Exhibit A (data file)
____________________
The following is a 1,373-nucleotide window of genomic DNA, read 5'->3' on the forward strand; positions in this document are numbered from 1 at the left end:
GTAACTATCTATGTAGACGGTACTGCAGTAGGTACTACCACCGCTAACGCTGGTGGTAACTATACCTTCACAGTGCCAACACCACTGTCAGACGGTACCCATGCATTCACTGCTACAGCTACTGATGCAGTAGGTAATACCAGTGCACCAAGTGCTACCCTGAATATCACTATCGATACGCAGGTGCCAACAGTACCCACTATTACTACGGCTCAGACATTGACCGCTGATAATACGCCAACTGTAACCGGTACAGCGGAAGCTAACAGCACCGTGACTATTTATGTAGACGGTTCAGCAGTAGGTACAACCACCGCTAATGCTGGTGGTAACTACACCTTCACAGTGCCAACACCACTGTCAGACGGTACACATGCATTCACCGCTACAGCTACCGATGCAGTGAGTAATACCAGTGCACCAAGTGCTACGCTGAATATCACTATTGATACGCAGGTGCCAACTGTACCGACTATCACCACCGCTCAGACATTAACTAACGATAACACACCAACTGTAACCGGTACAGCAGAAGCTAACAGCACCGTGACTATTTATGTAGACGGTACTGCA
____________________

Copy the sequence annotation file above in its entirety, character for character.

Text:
The following is a 1,373-nucleotide window of genomic DNA, read 5'->3' on the forward strand; positions in this document are numbered from 1 at the left end:
GTAACTATCTATGTAGACGGTACTGCAGTAGGTACTACCACCGCTAACGCTGGTGGTAACTATACCTTCACAGTGCCAACACCACTGTCAGACGGTACCCATGCATTCACTGCTACAGCTACTGATGCAGTAGGTAATACCAGTGCACCAAGTGCTACCCTGAATATCACTATCGATACGCAGGTGCCAACAGTACCCACTATTACTACGGCTCAGACATTGACCGCTGATAATACGCCAACTGTAACCGGTACAGCGGAAGCTAACAGCACCGTGACTATTTATGTAGACGGTTCAGCAGTAGGTACAACCACCGCTAATGCTGGTGGTAACTACACCTTCACAGTGCCAACACCACTGTCAGACGGTACACATGCATTCACCGCTACAGCTACCGATGCAGTGAGTAATACCAGTGCACCAAGTGCTACGCTGAATATCACTATTGATACGCAGGTGCCAACTGTACCGACTATCACCACCGCTCAGACATTAACTAACGATAACACACCAACTGTAACCGGTACAGCAGAAGCTAACAGCACCGTGACTATTTATGTAGACGGTACTGCA